The Risks You Take When You Handle Your DMV Driver’s License Suspension Case On Your Own Without a San Francisco Attorney

There are many things that can derail your legal case. Your case may be unsuccessful because you don’t have enough factual evidence on your side. Your case could also be unsuccessful because of procedural deficiencies. One of the most preventable ways to fail is because you decide to handle your case yourself, and you make procedural errors that you could have avoided with representation from an experienced California DMV attorney. Achieving a successful result in your license suspension case, or any type of legal matter, involves more than just knowing the facts of your case and being able to present them. It involves having a familiarity with the procedural rules of your case and making sure that you follow them.

The case of one East Bay driver serves as a useful story of caution on this point. The case began when a local police officer in Antioch responded to the scene of a two-vehicle accident and identified what he believed was alcohol on the breath of one of the drivers. The officer also thought that that driver’s eyes appeared bloodshot and watery. The driver, Michael, told the officer that he’d last had alcohol more than five hours before the accident, when he’d had two drinks with vodka in them. He indicated to the officer that he’d been awake for 21 hours.

Michael underwent a blood test some 2½ hours after the accident. The test yielded a BAC of 0.08. The DMV suspended his license. After Michael elected to have an administrative hearing, the hearing officer upheld the suspension. The driver took his case to the trial court but was still unsuccessful. He appealed to the Court of Appeal, but once again the suspension was upheld. Significant parts of what plagued Michael’s case on appeal came down to procedural problems, which can be a common shortcoming when people decide to handle their own cases without legal counsel.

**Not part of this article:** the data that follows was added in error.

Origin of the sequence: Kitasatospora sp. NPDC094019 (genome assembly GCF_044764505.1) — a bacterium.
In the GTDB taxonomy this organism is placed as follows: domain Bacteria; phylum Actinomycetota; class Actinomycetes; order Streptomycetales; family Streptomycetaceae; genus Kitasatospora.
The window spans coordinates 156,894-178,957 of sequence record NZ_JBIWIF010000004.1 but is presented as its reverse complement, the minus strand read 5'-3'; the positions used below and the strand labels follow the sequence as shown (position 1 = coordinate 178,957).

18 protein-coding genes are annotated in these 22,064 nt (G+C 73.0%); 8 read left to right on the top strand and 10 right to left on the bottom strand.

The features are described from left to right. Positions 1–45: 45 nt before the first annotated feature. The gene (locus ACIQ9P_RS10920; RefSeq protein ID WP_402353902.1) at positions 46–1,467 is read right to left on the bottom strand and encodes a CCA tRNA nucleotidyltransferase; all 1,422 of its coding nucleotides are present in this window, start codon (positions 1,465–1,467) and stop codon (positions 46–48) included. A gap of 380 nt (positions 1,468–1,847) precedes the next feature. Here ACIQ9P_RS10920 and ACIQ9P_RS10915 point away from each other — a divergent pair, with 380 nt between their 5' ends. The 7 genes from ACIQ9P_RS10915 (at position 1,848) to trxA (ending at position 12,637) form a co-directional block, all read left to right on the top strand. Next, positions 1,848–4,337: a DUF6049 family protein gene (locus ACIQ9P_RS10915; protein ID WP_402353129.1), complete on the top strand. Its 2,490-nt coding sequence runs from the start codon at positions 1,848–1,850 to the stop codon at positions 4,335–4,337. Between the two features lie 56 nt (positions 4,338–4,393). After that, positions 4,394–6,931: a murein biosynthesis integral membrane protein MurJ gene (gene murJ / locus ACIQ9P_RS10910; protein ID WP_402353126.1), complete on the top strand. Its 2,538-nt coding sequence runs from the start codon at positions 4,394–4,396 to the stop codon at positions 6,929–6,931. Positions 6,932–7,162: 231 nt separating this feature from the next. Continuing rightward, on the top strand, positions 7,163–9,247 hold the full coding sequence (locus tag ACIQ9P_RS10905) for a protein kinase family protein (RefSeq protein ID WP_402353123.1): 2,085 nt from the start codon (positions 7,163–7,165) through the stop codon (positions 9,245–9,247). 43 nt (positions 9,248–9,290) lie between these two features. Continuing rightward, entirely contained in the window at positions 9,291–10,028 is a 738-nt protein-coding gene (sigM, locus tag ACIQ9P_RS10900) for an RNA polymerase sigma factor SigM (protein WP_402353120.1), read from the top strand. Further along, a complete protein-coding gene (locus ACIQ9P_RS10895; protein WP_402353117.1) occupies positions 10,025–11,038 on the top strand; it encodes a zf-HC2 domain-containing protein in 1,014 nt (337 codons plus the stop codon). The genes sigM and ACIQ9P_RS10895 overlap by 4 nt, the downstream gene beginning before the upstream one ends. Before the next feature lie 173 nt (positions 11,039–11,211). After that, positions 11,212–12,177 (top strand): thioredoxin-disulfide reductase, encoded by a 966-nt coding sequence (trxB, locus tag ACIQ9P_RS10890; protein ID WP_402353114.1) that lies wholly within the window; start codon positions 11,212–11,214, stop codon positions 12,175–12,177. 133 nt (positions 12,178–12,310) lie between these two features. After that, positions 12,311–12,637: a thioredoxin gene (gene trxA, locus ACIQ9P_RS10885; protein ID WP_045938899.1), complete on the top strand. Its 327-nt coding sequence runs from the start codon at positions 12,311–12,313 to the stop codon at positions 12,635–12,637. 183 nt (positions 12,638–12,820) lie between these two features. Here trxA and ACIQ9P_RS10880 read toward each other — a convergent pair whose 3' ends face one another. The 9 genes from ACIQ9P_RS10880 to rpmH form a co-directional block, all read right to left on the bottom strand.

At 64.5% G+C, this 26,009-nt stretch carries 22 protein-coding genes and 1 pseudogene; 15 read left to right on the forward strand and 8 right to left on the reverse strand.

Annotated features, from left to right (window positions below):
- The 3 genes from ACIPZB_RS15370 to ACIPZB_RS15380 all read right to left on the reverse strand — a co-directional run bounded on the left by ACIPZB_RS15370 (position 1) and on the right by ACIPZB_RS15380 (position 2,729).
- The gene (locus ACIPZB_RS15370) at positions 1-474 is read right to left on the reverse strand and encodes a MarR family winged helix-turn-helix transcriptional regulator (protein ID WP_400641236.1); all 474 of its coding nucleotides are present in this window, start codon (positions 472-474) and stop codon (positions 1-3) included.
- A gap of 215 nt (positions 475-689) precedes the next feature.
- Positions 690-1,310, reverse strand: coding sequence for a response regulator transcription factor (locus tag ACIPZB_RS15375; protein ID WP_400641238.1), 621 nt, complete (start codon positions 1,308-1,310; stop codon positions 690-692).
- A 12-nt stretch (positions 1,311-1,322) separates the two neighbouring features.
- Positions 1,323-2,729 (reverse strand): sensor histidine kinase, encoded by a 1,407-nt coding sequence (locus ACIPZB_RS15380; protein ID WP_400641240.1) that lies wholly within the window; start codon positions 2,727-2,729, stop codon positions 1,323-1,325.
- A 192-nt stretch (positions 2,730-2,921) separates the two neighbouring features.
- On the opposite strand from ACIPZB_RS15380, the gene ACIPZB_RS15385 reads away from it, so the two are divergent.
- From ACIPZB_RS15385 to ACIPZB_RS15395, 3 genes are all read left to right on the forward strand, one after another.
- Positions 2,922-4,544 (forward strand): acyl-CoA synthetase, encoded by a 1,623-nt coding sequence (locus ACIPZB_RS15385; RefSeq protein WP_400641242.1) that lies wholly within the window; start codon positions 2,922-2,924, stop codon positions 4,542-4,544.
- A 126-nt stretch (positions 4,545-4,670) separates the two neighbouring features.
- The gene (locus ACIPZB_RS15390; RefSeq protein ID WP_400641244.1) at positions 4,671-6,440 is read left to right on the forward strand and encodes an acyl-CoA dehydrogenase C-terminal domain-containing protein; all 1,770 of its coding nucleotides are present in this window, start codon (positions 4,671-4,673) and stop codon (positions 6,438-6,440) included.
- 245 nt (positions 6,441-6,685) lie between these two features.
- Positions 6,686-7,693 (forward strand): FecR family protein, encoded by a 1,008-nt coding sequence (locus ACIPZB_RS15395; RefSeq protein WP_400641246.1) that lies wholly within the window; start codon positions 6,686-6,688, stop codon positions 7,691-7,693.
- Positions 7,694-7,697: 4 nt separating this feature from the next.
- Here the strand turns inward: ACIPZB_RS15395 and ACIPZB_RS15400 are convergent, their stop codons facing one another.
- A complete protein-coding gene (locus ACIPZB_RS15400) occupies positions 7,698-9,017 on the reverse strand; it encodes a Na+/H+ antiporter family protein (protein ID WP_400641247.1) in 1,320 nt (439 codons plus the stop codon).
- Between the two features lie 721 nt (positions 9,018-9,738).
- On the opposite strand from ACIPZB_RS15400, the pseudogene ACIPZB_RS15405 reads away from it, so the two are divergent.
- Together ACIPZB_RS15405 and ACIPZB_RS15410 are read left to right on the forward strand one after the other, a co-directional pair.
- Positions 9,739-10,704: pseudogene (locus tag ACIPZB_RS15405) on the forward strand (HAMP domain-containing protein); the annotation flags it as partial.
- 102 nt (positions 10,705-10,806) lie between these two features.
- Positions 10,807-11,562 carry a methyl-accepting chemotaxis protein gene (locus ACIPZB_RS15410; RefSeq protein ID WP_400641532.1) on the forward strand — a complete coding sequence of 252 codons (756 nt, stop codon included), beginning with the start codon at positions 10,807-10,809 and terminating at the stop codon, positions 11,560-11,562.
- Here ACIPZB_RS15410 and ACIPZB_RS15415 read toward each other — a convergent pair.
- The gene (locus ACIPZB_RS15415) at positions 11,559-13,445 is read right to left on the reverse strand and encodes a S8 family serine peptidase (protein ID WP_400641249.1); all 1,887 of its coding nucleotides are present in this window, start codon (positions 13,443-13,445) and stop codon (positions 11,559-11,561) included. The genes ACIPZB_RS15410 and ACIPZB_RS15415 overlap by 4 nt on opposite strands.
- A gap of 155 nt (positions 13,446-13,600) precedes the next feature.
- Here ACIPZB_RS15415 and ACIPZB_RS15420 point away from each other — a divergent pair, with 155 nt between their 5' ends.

The Court of Appeal pointed out two major flaws in Michael’s case. One flaw related to Michael’s argument that he did not receive a proper Miranda warning and that certain statements he made should have been excluded from evidence. A central part of Michael’s Miranda argument was that he reasonably believed he was under police custody and not free to leave. To back up this argument, he offered only “his own conclusory assertion” that he believed he was in custody. He did not point to specific facts that were part of the case’s evidentiary record. He also did not point out any previous court decisions that would indicate that a reasonable person in his shoes would have believed that they were in custody. When a party who brings an appeal fails to do these things, the “argument may be deemed forfeited,” the court explained.

Additionally, Michael made an argument that the evidence was insufficient for the hearing officer to conclude that the blood test was completed within less than three hours. The three-hour time limit is important because, if the authorities can complete your test within three hours of the accident, the law will consider the test result to be an accurate reflection of your blood-alcohol content at the time of the accident. The problem for Michael was that he did not make this argument until filing his reply brief in his appeals court case. Generally, arguments made for the first time in a reply brief will not even be considered by the court, unless the person raising that argument provides the court with a good reason why the judges should. Michael did not have a good reason, so the argument was waived.

Although, in this driver’s case, the appeals court concluded that Michael’s arguments would have lost on the merits, the result is still an important warning for anyone seeking to get their driving privileges back. Your driver’s license case is important enough to give yourself every advantage available to achieve success. This is not the time for “DIY” because it too easily can result in losing a case just because of a procedural failure, even when you had a valid argument on your side.

If you or a loved one is seeking to get your DUI-related driver’s license suspension reversed, the odds are against you if you go it alone. The best way to beat the odds is to retain an experienced DMV attorney. The skilled San Francisco DMV professionals at Uthman Law Office have been providing reliable service to our driver’s license suspension, DUI defense, and other clients for many years. Attorney David Uthman has over 20 years of experience as a litigation attorney and almost a decade of experience as a police officer. Put our experience to work for you in your DMV case. Call us today at (415) 556-9200 to schedule your FREE initial consultation to get the help you need.

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